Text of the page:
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Exposure data Achilles heel of air quality research

Improved data is needed to better understand the personal health impacts of air pollution exposure, according to King’s College London professor

The lack of quality exposure data is the “Achilles’ heel” of research on the health impacts of air pollution, King’s College London Professor Frank Kelly said last week.

According to the Professor, better information about people’s physical activity and inhalation rate in relation to their exposure to air pollutants is needed to improve understanding of which pollution sources are the most dangerous.

Professor Frank Kelly of King's College London was speaking at the AQE Show 2013 in Telford last week

Professor Frank Kelly of King’s College London was speaking at the AQE Show 2013 in Telford

Professor Kelly also called on the government to recognise the dangers of air pollution to health in the UK, although he said tackling air pollution was a “challenge”.

Professor Kelly’s comments came at the Air Quality and Emissions Show (AQE) 2013 in Telford on Wednesday (March 13), where he gave his presentation on ‘Air Quality and Health: application of personal air pollution sensors in population studies’.

The two-day AQE conference featured a number of speakers from across industry and government, as well as workshops and an exhibition for air monitoring firms.

Professor Kelly said: “The quality of the exposure data is still regarded as the Achilles’ heel of air quality epidemiology – an improved understanding of exposure to air pollution is required.

He added: “My view is that the government should recognise that air pollution in the UK is a considerable hazard for health in the UK – more so than traffic accidents, alcohol and other things.

“But this is the same for many governments. I do not think we should underestimate the challenge of dealing with air quality, but on the other hand we should not underestimate the impacts on health either,” he said.

Personal exposure studies

Highlighting the need for further studies into personal pollution exposure, Professor Kelly gave an overview of the recent study carried out by KCL researchers that saw 10 London volunteers wear personal air quality monitors for a day (see airqualitynews.com story).

Speaking after his presentation, he confirmed that further studies utilising personal air monitors would be carried out in the near future by KCL, but that monitoring nitrogen dioxide accurately using a personal monitor was difficult.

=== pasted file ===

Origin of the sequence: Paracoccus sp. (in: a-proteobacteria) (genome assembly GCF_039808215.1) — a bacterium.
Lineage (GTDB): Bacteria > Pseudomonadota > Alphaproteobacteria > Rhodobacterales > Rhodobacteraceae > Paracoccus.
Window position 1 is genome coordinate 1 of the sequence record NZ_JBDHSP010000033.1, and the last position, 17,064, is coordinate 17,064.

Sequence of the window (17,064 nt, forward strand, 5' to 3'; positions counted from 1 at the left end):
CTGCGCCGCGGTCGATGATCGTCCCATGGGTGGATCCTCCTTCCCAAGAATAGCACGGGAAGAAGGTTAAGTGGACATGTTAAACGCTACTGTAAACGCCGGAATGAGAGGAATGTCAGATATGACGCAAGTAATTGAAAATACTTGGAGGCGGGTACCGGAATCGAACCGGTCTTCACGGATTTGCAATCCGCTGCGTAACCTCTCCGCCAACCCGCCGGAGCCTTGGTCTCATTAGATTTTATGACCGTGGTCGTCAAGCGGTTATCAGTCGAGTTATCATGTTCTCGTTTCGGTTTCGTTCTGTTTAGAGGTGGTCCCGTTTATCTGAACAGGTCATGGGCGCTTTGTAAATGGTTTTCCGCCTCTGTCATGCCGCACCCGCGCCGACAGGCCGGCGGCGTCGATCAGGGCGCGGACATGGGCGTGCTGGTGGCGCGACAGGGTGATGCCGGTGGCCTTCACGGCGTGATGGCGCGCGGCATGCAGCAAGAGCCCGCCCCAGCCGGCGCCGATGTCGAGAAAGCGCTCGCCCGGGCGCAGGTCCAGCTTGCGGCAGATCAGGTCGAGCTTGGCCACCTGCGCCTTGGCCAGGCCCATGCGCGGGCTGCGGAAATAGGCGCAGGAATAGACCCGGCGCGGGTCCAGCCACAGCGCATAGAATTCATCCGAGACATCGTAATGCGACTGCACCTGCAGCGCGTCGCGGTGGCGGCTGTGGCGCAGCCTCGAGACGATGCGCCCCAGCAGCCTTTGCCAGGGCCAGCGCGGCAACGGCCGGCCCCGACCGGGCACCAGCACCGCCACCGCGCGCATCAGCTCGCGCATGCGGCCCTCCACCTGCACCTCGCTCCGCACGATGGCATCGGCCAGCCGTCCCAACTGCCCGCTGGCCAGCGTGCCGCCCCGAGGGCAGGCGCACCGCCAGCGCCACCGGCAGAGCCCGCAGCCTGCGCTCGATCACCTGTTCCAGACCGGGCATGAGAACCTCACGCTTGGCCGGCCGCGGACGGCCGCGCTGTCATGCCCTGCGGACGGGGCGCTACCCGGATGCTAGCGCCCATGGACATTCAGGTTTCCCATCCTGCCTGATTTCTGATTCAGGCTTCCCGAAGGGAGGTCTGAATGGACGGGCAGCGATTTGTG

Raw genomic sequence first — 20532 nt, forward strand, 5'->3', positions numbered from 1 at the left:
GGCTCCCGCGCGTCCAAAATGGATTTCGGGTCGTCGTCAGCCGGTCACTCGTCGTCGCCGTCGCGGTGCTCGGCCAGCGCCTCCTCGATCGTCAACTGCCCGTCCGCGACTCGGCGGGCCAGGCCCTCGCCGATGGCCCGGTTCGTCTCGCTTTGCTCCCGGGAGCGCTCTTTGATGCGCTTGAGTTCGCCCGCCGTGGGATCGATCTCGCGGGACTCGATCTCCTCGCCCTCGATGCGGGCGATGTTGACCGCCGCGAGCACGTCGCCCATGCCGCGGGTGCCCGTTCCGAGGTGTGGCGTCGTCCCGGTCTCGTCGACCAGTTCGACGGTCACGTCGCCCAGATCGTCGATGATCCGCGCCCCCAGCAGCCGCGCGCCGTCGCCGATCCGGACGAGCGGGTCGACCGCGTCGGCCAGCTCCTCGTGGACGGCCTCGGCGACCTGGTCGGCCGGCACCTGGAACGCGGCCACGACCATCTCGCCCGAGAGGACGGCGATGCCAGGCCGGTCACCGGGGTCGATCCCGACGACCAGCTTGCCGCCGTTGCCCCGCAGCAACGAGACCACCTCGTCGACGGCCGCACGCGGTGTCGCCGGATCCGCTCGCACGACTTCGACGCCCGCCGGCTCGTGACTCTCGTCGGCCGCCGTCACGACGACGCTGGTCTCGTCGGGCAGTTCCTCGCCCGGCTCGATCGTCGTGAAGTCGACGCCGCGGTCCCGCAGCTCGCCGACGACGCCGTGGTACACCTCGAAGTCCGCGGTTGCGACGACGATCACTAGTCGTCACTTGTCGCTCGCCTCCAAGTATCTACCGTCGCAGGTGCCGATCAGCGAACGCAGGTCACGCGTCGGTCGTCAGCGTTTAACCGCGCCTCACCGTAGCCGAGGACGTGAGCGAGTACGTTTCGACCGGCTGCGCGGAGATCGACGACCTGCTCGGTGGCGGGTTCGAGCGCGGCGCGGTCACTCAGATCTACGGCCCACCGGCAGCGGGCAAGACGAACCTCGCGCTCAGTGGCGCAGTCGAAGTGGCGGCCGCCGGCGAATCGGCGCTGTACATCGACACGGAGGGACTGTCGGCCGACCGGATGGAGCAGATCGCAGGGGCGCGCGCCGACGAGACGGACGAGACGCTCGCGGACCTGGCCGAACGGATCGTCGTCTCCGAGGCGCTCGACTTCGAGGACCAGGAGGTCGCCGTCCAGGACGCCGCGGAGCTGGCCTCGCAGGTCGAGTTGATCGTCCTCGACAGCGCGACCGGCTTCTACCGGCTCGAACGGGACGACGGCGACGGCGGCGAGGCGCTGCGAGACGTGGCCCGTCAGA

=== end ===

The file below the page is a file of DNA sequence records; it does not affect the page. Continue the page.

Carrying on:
Professor Kelly said: “Researchers need access to reliable, light and relatively cheap personal pollution monitors. There is a need to develop new body sensors to advance real world exposure experiments and epidemiological studies. We need to better understand personal exposure.”

He added that the results showed exposure levels were very high for the two volunteers who commuted on the Tube during the KCL study.

However, commenting on the limited amount of personal exposure data currently available, he said: “The overriding mystery is whether it is the long term average exposure or the peaks in exposure that are more important. We don’t yet know that.”

Responding to a question on whether wearing masks to reduce personal exposure to air pollution was a good idea, as many are currently doing in heavily polluted Beijing, Professor Kelly said he thought this was “not the way to go” in the UK “because they are very expensive and may give you a false sense of security”.

Black carbon

The Professor also commented on the possibility of limiting black carbon emissions in the UK or at EU level, as although it is monitored in the UK, there is currently no legislation limiting emissions of the pollutant.

He said: “The general feeling is that there has not been sufficient evidence on black carbon to put in place legislation, but I think things will soon be moving forward on that.

“You need information on what you are being exposed to. There are ways in which that can be done. Once you understand what you are being exposed to then you have got to use that information intelligently to reduce exposure.”

Speaking just before Professor Kelly at the conference was Ricardo-AEA consultant to Defra, Brian Stacey, who said that the greater uncertainties in modelled compared to measured air quality could “cause problems with public understanding” of pollution levels (see airqualitynews.com story).

More information is available on the Air Quality and Emissions Show (AQE) 2013 website.

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TomGillilan
TomGillilan
8 years ago

The “study game” shall continue. At least for another hundred years or so. They use these studies to maximize how much toxic waste they can “shove down our throats” and still get away with it.

We don’t need studies to tell us that fresh clean air is healthy to breathe. We want some and we want it now.

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